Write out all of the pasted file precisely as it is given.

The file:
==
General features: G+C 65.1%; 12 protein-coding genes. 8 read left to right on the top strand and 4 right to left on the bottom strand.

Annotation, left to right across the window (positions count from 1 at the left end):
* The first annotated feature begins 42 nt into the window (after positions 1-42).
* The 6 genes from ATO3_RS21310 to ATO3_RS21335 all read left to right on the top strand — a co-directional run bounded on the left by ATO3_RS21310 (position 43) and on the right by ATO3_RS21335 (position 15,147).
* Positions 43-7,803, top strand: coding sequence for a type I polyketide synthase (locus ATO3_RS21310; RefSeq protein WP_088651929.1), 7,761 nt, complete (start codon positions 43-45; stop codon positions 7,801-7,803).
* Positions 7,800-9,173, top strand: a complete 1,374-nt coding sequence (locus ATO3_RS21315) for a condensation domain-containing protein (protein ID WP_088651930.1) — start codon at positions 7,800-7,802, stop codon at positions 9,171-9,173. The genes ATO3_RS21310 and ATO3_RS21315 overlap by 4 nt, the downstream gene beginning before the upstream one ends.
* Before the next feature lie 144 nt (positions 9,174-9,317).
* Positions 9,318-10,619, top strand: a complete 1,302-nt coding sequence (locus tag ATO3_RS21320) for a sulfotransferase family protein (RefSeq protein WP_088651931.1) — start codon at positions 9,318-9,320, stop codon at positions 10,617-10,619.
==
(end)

General features: G+C 65.1%; 12 protein-coding genes. 8 read left to right on the top strand and 4 right to left on the bottom strand.

Annotation, left to right across the window (positions count from 1 at the left end):
* The first annotated feature begins 42 nt into the window (after positions 1-42).
* The 6 genes from ATO3_RS21310 to ATO3_RS21335 all read left to right on the top strand — a co-directional run bounded on the left by ATO3_RS21310 (position 43) and on the right by ATO3_RS21335 (position 15,147).
* Positions 43-7,803, top strand: coding sequence for a type I polyketide synthase (locus ATO3_RS21310; RefSeq protein WP_088651929.1), 7,761 nt, complete (start codon positions 43-45; stop codon positions 7,801-7,803).
* Positions 7,800-9,173, top strand: a complete 1,374-nt coding sequence (locus ATO3_RS21315) for a condensation domain-containing protein (protein ID WP_088651930.1) — start codon at positions 7,800-7,802, stop codon at positions 9,171-9,173. The genes ATO3_RS21310 and ATO3_RS21315 overlap by 4 nt, the downstream gene beginning before the upstream one ends.
* Before the next feature lie 144 nt (positions 9,174-9,317).
* Positions 9,318-10,619, top strand: a complete 1,302-nt coding sequence (locus tag ATO3_RS21320) for a sulfotransferase family protein (RefSeq protein WP_088651931.1) — start codon at positions 9,318-9,320, stop codon at positions 10,617-10,619.